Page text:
When you go noodle-hunting, you should see two types of egg noodles: one is cylindrical while the other is flat. For this recipe, we recommend using the latter type since it’s not so mushy coming out of the oven.
Also, thanks to the large surface area, it will soak up the moisture and flavor of the milk and cream. The result is more tender, more flavorful strands of noodles.
2. How Long to Cook Egg Noodles
Most of the time, we basically follow the instruction on the package. For this recipe, we need to undercook the noodles by taking it out sooner than what’s said in the instruction.
Because we’re baking the noodles with liquid, being a little underdone helps with absorption. So, as our package said to cook the noodles for 4 minutes, we did ours for 2 minutes only.
In case your noodle package mentions no cooking time, chew a strand after every minute. If they’re not hard but still undercooked, they’re ready.
What Goes With This Recipe?
Here are the things that people often add to their tuna noodle casserole:
1. Potato Chips
Instead of sprinkling a mixture of breadcrumbs and butter on top, some recipes call for potato chips. The chips can be whole or crushed, and they add a fun, flavorful, crispy layer on top of the casserole.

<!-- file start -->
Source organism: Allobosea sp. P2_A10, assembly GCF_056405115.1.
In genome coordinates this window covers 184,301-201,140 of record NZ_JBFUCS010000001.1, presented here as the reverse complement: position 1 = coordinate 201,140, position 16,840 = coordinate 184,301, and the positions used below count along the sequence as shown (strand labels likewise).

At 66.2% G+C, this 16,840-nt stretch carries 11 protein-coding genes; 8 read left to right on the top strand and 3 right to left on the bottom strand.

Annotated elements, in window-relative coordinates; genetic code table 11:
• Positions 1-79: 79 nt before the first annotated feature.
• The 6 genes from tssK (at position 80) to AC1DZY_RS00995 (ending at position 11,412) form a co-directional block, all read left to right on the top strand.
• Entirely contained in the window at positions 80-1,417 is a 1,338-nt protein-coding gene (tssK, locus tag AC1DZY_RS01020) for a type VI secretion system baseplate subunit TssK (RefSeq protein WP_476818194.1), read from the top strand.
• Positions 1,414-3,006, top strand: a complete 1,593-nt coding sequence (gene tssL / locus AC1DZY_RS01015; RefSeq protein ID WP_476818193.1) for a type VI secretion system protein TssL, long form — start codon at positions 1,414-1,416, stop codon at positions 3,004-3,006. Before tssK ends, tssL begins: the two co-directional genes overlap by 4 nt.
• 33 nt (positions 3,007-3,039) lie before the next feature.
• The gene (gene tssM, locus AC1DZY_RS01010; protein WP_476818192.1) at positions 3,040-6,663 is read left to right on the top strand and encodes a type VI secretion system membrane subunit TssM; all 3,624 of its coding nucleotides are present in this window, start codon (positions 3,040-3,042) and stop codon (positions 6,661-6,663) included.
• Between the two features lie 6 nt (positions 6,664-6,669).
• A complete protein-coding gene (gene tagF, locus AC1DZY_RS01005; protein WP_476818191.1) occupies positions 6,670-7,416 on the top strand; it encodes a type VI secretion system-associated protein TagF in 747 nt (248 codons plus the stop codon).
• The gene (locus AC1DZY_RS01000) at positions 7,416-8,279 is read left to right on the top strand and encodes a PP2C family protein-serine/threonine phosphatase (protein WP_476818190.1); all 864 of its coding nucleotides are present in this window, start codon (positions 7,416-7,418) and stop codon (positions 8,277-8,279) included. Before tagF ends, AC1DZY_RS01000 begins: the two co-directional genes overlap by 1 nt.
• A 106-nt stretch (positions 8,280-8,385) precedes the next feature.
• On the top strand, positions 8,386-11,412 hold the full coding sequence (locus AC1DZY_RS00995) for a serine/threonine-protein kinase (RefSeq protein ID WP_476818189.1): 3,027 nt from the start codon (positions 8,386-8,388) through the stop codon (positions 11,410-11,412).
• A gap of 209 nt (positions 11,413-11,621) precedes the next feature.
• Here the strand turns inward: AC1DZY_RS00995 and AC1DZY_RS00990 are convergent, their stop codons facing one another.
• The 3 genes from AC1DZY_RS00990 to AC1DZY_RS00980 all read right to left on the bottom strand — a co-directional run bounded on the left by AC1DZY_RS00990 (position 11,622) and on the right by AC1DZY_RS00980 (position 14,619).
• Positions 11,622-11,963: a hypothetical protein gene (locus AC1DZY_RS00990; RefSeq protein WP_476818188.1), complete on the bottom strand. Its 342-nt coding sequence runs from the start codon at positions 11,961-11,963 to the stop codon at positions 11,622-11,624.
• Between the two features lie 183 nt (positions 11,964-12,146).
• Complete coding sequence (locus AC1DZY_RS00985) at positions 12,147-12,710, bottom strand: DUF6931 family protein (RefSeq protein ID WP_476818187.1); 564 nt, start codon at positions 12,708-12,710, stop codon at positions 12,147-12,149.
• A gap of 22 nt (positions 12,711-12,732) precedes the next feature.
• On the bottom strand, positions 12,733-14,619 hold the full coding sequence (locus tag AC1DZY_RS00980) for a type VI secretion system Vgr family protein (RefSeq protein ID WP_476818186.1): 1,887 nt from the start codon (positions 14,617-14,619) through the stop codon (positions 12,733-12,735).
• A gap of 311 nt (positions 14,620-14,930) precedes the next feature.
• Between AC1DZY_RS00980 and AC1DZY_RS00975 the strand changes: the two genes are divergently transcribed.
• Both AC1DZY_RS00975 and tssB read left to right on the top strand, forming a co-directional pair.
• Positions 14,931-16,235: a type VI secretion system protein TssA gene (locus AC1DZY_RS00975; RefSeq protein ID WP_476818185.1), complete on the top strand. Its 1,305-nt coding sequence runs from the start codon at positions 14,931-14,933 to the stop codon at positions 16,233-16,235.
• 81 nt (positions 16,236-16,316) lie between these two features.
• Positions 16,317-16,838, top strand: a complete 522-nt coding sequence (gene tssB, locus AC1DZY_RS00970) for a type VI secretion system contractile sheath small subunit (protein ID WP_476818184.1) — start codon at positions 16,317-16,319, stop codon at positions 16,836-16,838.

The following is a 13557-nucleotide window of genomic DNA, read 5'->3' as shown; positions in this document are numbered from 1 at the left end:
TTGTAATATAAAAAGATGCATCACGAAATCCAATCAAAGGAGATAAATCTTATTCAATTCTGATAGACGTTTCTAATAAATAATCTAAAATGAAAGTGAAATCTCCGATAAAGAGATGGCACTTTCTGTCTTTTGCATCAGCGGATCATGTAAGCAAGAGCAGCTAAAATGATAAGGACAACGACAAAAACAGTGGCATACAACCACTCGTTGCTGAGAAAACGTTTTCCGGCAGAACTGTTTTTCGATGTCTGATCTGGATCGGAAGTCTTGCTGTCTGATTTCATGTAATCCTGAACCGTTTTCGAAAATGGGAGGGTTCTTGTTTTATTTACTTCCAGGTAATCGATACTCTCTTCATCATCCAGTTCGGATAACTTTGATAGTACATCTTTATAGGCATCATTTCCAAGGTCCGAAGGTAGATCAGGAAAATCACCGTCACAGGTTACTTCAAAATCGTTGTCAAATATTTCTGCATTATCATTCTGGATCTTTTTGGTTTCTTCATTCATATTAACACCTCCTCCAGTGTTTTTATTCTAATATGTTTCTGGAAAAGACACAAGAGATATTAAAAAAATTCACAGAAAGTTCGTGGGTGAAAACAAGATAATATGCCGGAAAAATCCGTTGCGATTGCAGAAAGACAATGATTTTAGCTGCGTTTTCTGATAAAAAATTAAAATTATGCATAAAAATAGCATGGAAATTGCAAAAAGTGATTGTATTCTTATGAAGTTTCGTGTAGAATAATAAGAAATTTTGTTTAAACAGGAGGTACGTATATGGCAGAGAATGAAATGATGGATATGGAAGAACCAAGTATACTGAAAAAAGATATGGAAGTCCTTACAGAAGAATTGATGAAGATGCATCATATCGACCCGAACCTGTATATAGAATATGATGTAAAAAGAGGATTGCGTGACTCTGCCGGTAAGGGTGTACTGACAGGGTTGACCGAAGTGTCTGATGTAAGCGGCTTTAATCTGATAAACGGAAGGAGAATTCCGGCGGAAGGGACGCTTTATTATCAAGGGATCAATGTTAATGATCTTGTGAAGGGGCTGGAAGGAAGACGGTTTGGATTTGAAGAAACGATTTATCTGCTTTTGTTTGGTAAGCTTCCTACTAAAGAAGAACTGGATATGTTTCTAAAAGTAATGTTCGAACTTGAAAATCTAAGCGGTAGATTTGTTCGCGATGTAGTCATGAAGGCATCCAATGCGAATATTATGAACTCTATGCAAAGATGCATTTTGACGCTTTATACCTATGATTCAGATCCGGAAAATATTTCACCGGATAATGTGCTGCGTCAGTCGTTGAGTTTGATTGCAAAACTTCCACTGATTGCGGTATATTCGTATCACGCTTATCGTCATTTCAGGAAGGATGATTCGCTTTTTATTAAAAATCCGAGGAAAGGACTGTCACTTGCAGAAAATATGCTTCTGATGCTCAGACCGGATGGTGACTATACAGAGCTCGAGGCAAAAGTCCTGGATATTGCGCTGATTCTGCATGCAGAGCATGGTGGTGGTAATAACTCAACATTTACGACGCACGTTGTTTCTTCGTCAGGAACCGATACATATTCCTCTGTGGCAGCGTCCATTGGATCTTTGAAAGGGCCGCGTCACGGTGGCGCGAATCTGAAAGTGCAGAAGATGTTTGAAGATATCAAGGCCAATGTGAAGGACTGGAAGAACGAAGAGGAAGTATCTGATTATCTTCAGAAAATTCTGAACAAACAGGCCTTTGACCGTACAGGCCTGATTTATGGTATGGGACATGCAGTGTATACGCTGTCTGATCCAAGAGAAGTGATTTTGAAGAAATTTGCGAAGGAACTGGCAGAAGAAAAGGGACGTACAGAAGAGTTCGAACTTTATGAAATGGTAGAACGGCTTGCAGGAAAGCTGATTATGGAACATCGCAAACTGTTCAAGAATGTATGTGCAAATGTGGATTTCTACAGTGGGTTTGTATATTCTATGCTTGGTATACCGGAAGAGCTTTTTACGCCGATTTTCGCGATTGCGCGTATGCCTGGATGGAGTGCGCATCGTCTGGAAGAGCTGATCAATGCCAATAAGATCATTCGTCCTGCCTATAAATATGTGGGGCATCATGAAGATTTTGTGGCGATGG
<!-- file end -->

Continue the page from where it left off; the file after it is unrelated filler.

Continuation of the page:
As the chips also add unhealthy fats and unnecessary calories, though, we suggest you do this on your cheat days only.
2. Sour Cream
Although the dish is already creamy thanks to the cream of mushroom soup, you can increase its richness further to suit your liking. Noodles and tuna always go well with creaminess, and a little bit more wouldn’t hurt.
One of the ways is to add dairy-based ingredients, such as sour cream. Not only does it enhance the flavor, but it also increases the sauce’s thickness, which makes it more appealing.
However, since we’re watching our saturated fat intake for the sake of healthy eating, go easy on the dairy. You could use half cream of mushroom soup and half sour cream to still have a richer dish as a result.
Similar to sour cream, cheese increases a dish’s richness. Plus, if you mix cheeses like mozzarella or cheddar with hot noodles, you’ll get an appetizing cheesy, stretchy effect.
Again, we’re keeping our saturated fat intake within reason, so we suggest half cheese, half cream of mushroom soup.
Different from dairy, mayonnaise is made of oil and egg yolk. It’s free of milk proteins that are not good for those with lactose intolerance or a dairy allergy.
Most importantly, it can make your dish creamier and tastier.
Still, because it’s made of egg yolk, it does contain (a lot of) saturated fat. If you decide to add mayonnaise, add about 1 tbsp and cut the cream of mushroom in half.
Can You Freeze?